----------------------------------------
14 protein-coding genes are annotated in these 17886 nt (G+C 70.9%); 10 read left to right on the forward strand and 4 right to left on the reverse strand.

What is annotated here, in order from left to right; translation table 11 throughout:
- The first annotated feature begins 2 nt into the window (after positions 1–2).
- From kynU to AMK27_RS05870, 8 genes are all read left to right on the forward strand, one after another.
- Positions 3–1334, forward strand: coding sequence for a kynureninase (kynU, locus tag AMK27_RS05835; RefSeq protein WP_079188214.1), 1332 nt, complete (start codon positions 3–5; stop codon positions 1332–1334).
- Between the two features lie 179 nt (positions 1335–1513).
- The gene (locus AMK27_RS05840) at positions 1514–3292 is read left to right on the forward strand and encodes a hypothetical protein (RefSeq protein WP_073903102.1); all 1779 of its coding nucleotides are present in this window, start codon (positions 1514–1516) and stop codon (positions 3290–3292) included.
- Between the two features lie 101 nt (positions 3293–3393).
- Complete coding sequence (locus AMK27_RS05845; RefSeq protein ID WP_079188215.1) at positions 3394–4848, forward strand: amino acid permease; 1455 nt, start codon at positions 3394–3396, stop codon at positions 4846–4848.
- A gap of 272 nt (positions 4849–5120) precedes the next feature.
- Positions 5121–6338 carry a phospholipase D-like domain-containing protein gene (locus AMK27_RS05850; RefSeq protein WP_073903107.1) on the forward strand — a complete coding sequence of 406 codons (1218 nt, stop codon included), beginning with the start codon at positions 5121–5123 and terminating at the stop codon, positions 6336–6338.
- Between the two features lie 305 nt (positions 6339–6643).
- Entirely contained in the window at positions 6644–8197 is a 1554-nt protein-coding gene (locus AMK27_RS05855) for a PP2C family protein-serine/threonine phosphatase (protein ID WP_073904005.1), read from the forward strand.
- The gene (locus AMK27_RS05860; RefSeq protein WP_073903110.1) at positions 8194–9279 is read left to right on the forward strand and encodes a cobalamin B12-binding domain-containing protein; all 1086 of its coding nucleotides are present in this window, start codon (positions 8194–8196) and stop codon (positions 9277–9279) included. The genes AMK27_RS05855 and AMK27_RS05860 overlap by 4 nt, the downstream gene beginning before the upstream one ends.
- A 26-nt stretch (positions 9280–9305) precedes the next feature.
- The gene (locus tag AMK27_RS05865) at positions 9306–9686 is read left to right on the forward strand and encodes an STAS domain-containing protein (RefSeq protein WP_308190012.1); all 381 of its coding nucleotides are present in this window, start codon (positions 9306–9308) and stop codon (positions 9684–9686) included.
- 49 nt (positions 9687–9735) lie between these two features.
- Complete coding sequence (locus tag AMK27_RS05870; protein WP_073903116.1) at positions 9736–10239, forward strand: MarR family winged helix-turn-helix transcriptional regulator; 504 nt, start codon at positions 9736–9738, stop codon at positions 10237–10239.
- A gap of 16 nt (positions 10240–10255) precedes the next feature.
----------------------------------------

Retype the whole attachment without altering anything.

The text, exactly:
14 protein-coding genes are annotated in these 17886 nt (G+C 70.9%); 10 read left to right on the forward strand and 4 right to left on the reverse strand.

What is annotated here, in order from left to right; translation table 11 throughout:
- The first annotated feature begins 2 nt into the window (after positions 1–2).
- From kynU to AMK27_RS05870, 8 genes are all read left to right on the forward strand, one after another.
- Positions 3–1334, forward strand: coding sequence for a kynureninase (kynU, locus tag AMK27_RS05835; RefSeq protein WP_079188214.1), 1332 nt, complete (start codon positions 3–5; stop codon positions 1332–1334).
- Between the two features lie 179 nt (positions 1335–1513).
- The gene (locus AMK27_RS05840) at positions 1514–3292 is read left to right on the forward strand and encodes a hypothetical protein (RefSeq protein WP_073903102.1); all 1779 of its coding nucleotides are present in this window, start codon (positions 1514–1516) and stop codon (positions 3290–3292) included.
- Between the two features lie 101 nt (positions 3293–3393).
- Complete coding sequence (locus AMK27_RS05845; RefSeq protein ID WP_079188215.1) at positions 3394–4848, forward strand: amino acid permease; 1455 nt, start codon at positions 3394–3396, stop codon at positions 4846–4848.
- A gap of 272 nt (positions 4849–5120) precedes the next feature.
- Positions 5121–6338 carry a phospholipase D-like domain-containing protein gene (locus AMK27_RS05850; RefSeq protein WP_073903107.1) on the forward strand — a complete coding sequence of 406 codons (1218 nt, stop codon included), beginning with the start codon at positions 5121–5123 and terminating at the stop codon, positions 6336–6338.
- Between the two features lie 305 nt (positions 6339–6643).
- Entirely contained in the window at positions 6644–8197 is a 1554-nt protein-coding gene (locus AMK27_RS05855) for a PP2C family protein-serine/threonine phosphatase (protein ID WP_073904005.1), read from the forward strand.
- The gene (locus AMK27_RS05860; RefSeq protein WP_073903110.1) at positions 8194–9279 is read left to right on the forward strand and encodes a cobalamin B12-binding domain-containing protein; all 1086 of its coding nucleotides are present in this window, start codon (positions 8194–8196) and stop codon (positions 9277–9279) included. The genes AMK27_RS05855 and AMK27_RS05860 overlap by 4 nt, the downstream gene beginning before the upstream one ends.
- A 26-nt stretch (positions 9280–9305) precedes the next feature.
- The gene (locus tag AMK27_RS05865) at positions 9306–9686 is read left to right on the forward strand and encodes an STAS domain-containing protein (RefSeq protein WP_308190012.1); all 381 of its coding nucleotides are present in this window, start codon (positions 9306–9308) and stop codon (positions 9684–9686) included.
- 49 nt (positions 9687–9735) lie between these two features.
- Complete coding sequence (locus tag AMK27_RS05870; protein WP_073903116.1) at positions 9736–10239, forward strand: MarR family winged helix-turn-helix transcriptional regulator; 504 nt, start codon at positions 9736–9738, stop codon at positions 10237–10239.
- A gap of 16 nt (positions 10240–10255) precedes the next feature.